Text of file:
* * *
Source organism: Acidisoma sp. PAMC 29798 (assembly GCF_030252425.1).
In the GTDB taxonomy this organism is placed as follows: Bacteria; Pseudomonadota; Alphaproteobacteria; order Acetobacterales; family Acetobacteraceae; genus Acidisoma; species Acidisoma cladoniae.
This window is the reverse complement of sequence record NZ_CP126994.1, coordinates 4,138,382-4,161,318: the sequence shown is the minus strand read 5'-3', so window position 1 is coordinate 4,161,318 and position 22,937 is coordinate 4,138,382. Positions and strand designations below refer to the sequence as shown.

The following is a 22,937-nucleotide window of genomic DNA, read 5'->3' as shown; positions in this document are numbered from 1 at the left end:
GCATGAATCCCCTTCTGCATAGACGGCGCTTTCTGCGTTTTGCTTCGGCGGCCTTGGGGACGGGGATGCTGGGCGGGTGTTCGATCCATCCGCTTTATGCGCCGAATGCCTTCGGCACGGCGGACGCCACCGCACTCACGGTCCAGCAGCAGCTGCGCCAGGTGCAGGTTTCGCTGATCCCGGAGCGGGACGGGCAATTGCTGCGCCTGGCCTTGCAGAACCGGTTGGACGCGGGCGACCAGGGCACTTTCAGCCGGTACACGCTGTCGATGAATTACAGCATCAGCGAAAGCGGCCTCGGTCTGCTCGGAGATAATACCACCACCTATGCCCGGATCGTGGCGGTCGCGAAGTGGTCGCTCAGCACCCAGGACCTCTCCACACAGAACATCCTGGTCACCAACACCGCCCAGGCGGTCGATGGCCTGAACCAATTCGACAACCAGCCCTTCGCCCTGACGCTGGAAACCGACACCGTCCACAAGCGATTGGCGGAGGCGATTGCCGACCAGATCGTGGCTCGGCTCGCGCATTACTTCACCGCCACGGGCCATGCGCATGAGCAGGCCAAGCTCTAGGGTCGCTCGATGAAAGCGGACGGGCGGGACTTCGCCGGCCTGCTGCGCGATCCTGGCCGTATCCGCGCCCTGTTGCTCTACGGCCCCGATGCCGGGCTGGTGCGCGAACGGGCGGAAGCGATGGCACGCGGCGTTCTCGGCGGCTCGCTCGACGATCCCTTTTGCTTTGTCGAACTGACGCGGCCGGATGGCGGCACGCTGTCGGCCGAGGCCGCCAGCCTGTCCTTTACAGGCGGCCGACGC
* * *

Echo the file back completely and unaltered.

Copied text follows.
Source organism: Acidisoma sp. PAMC 29798 (assembly GCF_030252425.1).
In the GTDB taxonomy this organism is placed as follows: Bacteria; Pseudomonadota; Alphaproteobacteria; order Acetobacterales; family Acetobacteraceae; genus Acidisoma; species Acidisoma cladoniae.
This window is the reverse complement of sequence record NZ_CP126994.1, coordinates 4,138,382-4,161,318: the sequence shown is the minus strand read 5'-3', so window position 1 is coordinate 4,161,318 and position 22,937 is coordinate 4,138,382. Positions and strand designations below refer to the sequence as shown.

The following is a 22,937-nucleotide window of genomic DNA, read 5'->3' as shown; positions in this document are numbered from 1 at the left end:
GCATGAATCCCCTTCTGCATAGACGGCGCTTTCTGCGTTTTGCTTCGGCGGCCTTGGGGACGGGGATGCTGGGCGGGTGTTCGATCCATCCGCTTTATGCGCCGAATGCCTTCGGCACGGCGGACGCCACCGCACTCACGGTCCAGCAGCAGCTGCGCCAGGTGCAGGTTTCGCTGATCCCGGAGCGGGACGGGCAATTGCTGCGCCTGGCCTTGCAGAACCGGTTGGACGCGGGCGACCAGGGCACTTTCAGCCGGTACACGCTGTCGATGAATTACAGCATCAGCGAAAGCGGCCTCGGTCTGCTCGGAGATAATACCACCACCTATGCCCGGATCGTGGCGGTCGCGAAGTGGTCGCTCAGCACCCAGGACCTCTCCACACAGAACATCCTGGTCACCAACACCGCCCAGGCGGTCGATGGCCTGAACCAATTCGACAACCAGCCCTTCGCCCTGACGCTGGAAACCGACACCGTCCACAAGCGATTGGCGGAGGCGATTGCCGACCAGATCGTGGCTCGGCTCGCGCATTACTTCACCGCCACGGGCCATGCGCATGAGCAGGCCAAGCTCTAGGGTCGCTCGATGAAAGCGGACGGGCGGGACTTCGCCGGCCTGCTGCGCGATCCTGGCCGTATCCGCGCCCTGTTGCTCTACGGCCCCGATGCCGGGCTGGTGCGCGAACGGGCGGAAGCGATGGCACGCGGCGTTCTCGGCGGCTCGCTCGACGATCCCTTTTGCTTTGTCGAACTGACGCGGCCGGATGGCGGCACGCTGTCGGCCGAGGCCGCCAGCCTGTCCTTTACAGGCGGCCGACGC